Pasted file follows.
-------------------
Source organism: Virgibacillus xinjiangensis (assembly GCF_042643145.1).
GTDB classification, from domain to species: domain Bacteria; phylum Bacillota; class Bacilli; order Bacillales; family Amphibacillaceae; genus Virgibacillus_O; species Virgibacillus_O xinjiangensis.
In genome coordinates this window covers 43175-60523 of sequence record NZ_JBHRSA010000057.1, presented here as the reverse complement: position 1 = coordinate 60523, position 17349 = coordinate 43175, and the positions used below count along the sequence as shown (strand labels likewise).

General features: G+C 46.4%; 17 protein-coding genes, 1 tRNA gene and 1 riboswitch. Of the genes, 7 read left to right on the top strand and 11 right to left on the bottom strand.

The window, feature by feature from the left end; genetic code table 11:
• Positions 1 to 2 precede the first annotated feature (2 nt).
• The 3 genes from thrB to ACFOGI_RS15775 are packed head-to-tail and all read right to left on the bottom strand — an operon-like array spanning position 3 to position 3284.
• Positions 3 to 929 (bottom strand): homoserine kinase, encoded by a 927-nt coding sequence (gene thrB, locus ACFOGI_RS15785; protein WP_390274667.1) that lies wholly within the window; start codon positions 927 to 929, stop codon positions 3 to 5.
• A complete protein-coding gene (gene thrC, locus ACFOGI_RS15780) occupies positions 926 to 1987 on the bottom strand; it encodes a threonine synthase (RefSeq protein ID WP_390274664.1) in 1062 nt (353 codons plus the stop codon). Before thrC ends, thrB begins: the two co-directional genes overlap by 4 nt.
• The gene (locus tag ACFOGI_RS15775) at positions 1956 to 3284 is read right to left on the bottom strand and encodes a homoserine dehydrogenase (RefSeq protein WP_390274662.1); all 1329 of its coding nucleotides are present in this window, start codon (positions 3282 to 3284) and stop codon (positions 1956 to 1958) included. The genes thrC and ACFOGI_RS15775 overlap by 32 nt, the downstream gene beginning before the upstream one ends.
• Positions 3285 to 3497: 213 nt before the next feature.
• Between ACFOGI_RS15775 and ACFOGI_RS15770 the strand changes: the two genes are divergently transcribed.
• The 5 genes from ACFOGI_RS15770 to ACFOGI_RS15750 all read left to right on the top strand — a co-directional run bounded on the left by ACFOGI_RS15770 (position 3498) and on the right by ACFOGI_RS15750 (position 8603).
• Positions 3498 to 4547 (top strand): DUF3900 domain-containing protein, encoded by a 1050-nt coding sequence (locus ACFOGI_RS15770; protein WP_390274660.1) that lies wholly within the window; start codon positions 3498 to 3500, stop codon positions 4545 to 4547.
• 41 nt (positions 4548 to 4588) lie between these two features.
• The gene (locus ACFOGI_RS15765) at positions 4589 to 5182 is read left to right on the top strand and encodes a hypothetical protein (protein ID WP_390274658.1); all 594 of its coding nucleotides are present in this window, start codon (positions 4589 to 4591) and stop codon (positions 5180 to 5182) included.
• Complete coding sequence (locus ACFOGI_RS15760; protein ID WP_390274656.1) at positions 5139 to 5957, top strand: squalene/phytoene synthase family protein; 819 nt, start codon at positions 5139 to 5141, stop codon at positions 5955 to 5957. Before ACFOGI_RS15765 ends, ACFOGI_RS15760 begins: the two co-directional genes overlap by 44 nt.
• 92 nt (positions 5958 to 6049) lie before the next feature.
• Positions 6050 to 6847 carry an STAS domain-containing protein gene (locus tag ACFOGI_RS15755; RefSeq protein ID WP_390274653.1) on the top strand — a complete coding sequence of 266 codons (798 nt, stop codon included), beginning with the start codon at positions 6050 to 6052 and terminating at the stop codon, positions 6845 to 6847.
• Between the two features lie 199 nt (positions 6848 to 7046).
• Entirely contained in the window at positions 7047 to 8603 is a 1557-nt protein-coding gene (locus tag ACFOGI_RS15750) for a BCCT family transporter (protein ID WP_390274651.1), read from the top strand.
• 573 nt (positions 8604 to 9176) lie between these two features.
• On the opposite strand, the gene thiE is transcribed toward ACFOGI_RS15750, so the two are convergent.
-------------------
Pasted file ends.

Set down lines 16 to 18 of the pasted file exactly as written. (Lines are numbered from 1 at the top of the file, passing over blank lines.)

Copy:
• The gene (locus ACFOGI_RS15765) at positions 4589 to 5182 is read left to right on the top strand and encodes a hypothetical protein (protein ID WP_390274658.1); all 594 of its coding nucleotides are present in this window, start codon (positions 4589 to 4591) and stop codon (positions 5180 to 5182) included.
• Complete coding sequence (locus ACFOGI_RS15760; protein ID WP_390274656.1) at positions 5139 to 5957, top strand: squalene/phytoene synthase family protein; 819 nt, start codon at positions 5139 to 5141, stop codon at positions 5955 to 5957. Before ACFOGI_RS15765 ends, ACFOGI_RS15760 begins: the two co-directional genes overlap by 44 nt.
• 92 nt (positions 5958 to 6049) lie before the next feature.